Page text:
The first known Latter-day Saints to live on Palau were American military servicemen during World War II.  A member of the Hawaii Honolulu Mission presidency visited Palau in 1977 to explore prospects for beginning missionary work.  Full-time missionaries were assigned in 1978 and were restricted by the government to work only on the islands of Koror, Arakabesan, Malakal, and Airai.  The first Palauan Latter-day Saints joined the Church in late 1978 and the Meyungs Branch was organized shortly thereafter.  Palau was reassigned to the Micronesia Guam Mission in 1980.  In 1985, an American Latter-day Saint shipped 1,000 school books as part of an Eagle Scout project.[5]  There were 59 Latter-day Saints in 1981 and 200 members in 1987.  Three additional congregations were organized in the late 1980s (Airai, Koror Topside, Koror Central) and where consolidated shortly thereafter.  An LDS Chinese congregation briefly operated in the early 1990s to meet the needs of converts from mainland China but was discontinued after many of the converts returned to China.[6]  In 1993 there were 300 members, one district, and two branches.  By 1997, there was one branch.  Membership totaled 400 in 1997, 384 in 2000, 437 in 2005, and 424 in 2009.  In 2010, there were approximately 60 active members in the Koror Topside Branch, or 15% of national LDS membership.  Church attendance sometimes reaches as high as 80 on holidays.  In 2010, there were four elders and a senior missionary couple assigned to Palau.  The sole LDS branch meets in a church-built meetinghouse in Koror.  Palau is assigned to the Manila Philippines Temple district.  In 2010, the branch president of the Koror Topside Branch was the Ngardmau State delegate for the government.  In 2009, one in 49 was nominally LDS.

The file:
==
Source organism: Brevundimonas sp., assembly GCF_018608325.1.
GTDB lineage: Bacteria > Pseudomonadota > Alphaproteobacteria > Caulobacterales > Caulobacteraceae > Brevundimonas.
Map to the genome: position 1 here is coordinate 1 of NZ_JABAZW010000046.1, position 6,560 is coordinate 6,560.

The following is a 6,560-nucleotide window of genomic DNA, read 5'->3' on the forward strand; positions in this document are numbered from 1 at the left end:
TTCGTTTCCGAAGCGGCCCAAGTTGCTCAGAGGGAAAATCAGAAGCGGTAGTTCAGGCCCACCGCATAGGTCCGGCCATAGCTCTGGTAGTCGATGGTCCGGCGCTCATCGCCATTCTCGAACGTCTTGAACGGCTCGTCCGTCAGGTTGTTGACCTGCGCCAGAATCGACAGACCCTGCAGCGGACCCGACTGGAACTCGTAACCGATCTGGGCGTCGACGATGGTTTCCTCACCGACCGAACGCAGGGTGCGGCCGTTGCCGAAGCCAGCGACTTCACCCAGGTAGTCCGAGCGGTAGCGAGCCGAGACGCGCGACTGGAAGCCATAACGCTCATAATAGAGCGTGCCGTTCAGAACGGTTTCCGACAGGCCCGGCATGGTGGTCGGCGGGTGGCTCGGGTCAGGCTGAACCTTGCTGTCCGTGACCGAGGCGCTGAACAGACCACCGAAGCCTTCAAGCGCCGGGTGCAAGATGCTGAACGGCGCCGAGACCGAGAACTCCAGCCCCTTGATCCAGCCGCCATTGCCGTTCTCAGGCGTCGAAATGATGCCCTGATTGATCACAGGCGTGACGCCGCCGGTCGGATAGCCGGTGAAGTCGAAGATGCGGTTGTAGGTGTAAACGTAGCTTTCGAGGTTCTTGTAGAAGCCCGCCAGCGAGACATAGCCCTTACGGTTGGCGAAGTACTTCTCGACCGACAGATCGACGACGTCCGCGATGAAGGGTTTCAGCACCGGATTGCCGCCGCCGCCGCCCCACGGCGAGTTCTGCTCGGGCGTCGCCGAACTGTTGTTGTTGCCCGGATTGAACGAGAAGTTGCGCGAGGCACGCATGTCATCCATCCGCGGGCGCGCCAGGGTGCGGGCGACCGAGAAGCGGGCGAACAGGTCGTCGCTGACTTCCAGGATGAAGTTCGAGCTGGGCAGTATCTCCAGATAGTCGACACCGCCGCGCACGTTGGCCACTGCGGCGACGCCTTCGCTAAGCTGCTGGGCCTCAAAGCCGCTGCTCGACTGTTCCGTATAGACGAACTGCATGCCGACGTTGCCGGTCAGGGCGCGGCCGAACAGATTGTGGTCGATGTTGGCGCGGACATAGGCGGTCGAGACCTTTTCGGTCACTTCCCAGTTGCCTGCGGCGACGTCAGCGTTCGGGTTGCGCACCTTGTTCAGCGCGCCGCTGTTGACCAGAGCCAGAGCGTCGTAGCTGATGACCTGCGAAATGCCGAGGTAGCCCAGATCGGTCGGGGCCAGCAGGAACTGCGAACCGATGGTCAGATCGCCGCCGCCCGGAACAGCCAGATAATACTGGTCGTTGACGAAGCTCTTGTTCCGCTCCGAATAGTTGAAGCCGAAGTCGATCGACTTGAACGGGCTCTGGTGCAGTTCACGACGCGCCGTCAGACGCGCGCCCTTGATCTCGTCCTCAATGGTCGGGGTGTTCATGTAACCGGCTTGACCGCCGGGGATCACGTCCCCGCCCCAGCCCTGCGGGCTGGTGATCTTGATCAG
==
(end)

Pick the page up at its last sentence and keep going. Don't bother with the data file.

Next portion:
Opportunities

Religious freedom and a predominantly Christian population generate favorable conditions for LDS missionary activity.  Mission leadership has held the vision of opening a second branch on Palau, but that goal requires  new active converts and efforts to reactivate less-active members.  The Koror Topside Branch provides mission outreach to Koror, home to two-thirds of the national population.  Full-time missionaries operate regularly on Babelthuap, increasing the percentage of the national population receiving limited mission outreach to 95%.  Notwithstanding having fewer than 20,000 speakers worldwide, Palau benefits from translations of LDS scriptures and materials including the Book of Mormon, the Testimony of the Prophet Joseph Smith, the Articles of Faith, a few primary materials, and a family guidebook.  Most non-natives have LDS materials in their native language.  Palau receives abundant LDS missionary resources despite its tiny, isolated population.  Full-time missionaries report that there were three seminary students in 2010.  Expanding seminary and institute programs with assistance from the senior missionary couple may lead to greater doctrinal understanding, higher convert retention rates, and greater numbers of local members serving full-time missions.